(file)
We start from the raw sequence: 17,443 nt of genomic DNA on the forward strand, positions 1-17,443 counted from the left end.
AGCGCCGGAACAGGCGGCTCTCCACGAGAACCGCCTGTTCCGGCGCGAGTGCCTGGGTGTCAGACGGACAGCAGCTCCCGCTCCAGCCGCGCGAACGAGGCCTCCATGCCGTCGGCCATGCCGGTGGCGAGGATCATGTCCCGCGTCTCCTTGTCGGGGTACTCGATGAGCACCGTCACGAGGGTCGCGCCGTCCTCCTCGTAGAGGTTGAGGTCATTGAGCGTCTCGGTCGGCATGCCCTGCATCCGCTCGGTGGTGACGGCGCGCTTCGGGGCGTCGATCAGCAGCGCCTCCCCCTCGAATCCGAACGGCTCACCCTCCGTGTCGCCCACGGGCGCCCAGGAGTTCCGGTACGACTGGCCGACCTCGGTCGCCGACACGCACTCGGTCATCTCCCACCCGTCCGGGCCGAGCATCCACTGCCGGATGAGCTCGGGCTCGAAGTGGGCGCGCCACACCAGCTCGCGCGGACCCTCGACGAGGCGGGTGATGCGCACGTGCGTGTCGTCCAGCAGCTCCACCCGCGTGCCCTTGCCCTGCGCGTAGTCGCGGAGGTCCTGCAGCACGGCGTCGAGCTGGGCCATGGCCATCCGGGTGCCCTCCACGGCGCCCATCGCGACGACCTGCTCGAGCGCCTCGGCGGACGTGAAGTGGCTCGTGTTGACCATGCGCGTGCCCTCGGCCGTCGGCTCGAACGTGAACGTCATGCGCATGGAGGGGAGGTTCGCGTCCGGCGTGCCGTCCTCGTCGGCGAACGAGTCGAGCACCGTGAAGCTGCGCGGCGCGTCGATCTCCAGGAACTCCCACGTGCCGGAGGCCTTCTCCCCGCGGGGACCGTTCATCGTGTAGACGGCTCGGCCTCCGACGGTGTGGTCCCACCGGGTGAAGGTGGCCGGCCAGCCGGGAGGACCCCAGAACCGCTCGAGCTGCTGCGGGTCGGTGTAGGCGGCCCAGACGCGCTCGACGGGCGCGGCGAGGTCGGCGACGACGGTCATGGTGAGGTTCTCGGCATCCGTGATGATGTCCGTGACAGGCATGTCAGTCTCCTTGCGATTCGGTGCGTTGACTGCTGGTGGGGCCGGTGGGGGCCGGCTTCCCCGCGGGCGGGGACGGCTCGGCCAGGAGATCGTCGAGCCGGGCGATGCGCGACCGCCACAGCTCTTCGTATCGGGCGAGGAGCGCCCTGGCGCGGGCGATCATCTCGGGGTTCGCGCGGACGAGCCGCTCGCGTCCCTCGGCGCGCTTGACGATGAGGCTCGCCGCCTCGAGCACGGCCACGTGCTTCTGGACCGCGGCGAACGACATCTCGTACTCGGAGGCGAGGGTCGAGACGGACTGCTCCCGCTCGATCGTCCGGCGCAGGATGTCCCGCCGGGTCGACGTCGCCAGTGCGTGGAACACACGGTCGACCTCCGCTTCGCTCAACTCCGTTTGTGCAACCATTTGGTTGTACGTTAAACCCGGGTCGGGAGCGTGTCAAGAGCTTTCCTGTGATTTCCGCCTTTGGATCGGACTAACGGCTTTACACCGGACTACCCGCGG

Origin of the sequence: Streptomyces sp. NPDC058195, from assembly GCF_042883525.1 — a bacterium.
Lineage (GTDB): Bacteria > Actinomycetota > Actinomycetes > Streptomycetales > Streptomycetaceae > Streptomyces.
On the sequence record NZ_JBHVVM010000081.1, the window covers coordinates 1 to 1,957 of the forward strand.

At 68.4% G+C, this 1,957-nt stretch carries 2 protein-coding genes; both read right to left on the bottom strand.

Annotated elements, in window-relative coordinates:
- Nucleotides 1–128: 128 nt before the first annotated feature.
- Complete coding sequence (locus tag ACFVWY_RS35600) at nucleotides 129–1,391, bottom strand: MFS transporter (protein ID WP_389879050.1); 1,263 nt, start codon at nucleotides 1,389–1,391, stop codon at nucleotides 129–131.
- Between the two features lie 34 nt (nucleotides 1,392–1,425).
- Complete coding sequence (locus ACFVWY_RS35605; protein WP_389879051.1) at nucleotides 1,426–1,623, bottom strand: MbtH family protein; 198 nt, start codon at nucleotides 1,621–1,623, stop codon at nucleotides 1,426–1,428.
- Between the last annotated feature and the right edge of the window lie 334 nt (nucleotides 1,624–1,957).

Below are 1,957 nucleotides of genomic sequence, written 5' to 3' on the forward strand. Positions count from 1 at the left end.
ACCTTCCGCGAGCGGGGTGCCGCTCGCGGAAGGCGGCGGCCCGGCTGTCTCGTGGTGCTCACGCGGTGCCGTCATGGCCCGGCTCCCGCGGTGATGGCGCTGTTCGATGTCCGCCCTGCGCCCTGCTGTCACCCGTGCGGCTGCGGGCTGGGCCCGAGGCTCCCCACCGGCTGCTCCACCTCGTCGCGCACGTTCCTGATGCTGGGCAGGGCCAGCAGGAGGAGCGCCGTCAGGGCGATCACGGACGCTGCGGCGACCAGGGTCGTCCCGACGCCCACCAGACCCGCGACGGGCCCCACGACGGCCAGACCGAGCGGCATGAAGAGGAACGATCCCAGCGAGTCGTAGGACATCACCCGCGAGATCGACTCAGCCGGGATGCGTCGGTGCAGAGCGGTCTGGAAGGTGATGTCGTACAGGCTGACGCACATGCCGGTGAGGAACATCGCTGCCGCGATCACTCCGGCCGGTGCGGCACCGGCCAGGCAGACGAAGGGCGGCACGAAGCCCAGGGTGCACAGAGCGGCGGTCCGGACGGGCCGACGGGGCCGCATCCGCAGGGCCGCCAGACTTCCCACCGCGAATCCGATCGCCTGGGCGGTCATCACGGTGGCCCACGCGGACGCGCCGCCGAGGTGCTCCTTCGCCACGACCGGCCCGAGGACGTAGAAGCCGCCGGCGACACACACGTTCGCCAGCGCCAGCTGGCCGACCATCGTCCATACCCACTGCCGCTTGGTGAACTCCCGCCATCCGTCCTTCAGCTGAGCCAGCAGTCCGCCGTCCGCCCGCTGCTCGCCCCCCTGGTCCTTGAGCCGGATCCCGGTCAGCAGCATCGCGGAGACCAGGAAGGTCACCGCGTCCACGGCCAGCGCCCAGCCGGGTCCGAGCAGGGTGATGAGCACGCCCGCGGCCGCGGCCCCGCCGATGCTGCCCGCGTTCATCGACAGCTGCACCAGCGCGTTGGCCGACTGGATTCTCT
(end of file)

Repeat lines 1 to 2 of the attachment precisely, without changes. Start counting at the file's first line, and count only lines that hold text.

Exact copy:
We start from the raw sequence: 17,443 nt of genomic DNA on the forward strand, positions 1-17,443 counted from the left end.
AGCGCCGGAACAGGCGGCTCTCCACGAGAACCGCCTGTTCCGGCGCGAGTGCCTGGGTGTCAGACGGACAGCAGCTCCCGCTCCAGCCGCGCGAACGAGGCCTCCATGCCGTCGGCCATGCCGGTGGCGAGGATCATGTCCCGCGTCTCCTTGTCGGGGTACTCGATGAGCACCGTCACGAGGGTCGCGCCGTCCTCCTCGTAGAGGTTGAGGTCATTGAGCGTCTCGGTCGGCATGCCCTGCATCCGCTCGGTGGTGACGGCGCGCTTCGGGGCGTCGATCAGCAGCGCCTCCCCCTCGAATCCGAACGGCTCACCCTCCGTGTCGCCCACGGGCGCCCAGGAGTTCCGGTACGACTGGCCGACCTCGGTCGCCGACACGCACTCGGTCATCTCCCACCCGTCCGGGCCGAGCATCCACTGCCGGATGAGCTCGGGCTCGAAGTGGGCGCGCCACACCAGCTCGCGCGGACCCTCGACGAGGCGGGTGATGCGCACGTGCGTGTCGTCCAGCAGCTCCACCCGCGTGCCCTTGCCCTGCGCGTAGTCGCGGAGGTCCTGCAGCACGGCGTCGAGCTGGGCCATGGCCATCCGGGTGCCCTCCACGGCGCCCATCGCGACGACCTGCTCGAGCGCCTCGGCGGACGTGAAGTGGCTCGTGTTGACCATGCGCGTGCCCTCGGCCGTCGGCTCGAACGTGAACGTCATGCGCATGGAGGGGAGGTTCGCGTCCGGCGTGCCGTCCTCGTCGGCGAACGAGTCGAGCACCGTGAAGCTGCGCGGCGCGTCGATCTCCAGGAACTCCCACGTGCCGGAGGCCTTCTCCCCGCGGGGACCGTTCATCGTGTAGACGGCTCGGCCTCCGACGGTGTGGTCCCACCGGGTGAAGGTGGCCGGCCAGCCGGGAGGACCCCAGAACCGCTCGAGCTGCTGCGGGTCGGTGTAGGCGGCCCAGACGCGCTCGACGGGCGCGGCGAGGTCGGCGACGACGGTCATGGTGAGGTTCTCGGCATCCGTGATGATGTCCGTGACAGGCATGTCAGTCTCCTTGCGATTCGGTGCGTTGACTGCTGGTGGGGCCGGTGGGGGCCGGCTTCCCCGCGGGCGGGGACGGCTCGGCCAGGAGATCGTCGAGCCGGGCGATGCGCGACCGCCACAGCTCTTCGTATCGGGCGAGGAGCGCCCTGGCGCGGGCGATCATCTCGGGGTTCGCGCGGACGAGCCGCTCGCGTCCCTCGGCGCGCTTGACGATGAGGCTCGCCGCCTCGAGCACGGCCACGTGCTTCTGGACCGCGGCGAACGACATCTCGTACTCGGAGGCGAGGGTCGAGACGGACTGCTCCCGCTCGATCGTCCGGCGCAGGATGTCCCGCCGGGTCGACGTCGCCAGTGCGTGGAACACACGGTCGACCTCCGCTTCGCTCAACTCCGTTTGTGCAACCATTTGGTTGTACGTTAAACCCGGGTCGGGAGCGTGTCAAGAGCTTTCCTGTGATTTCCGCCTTTGGATCGGACTAACGGCTTTACACCGGACTACCCGCGG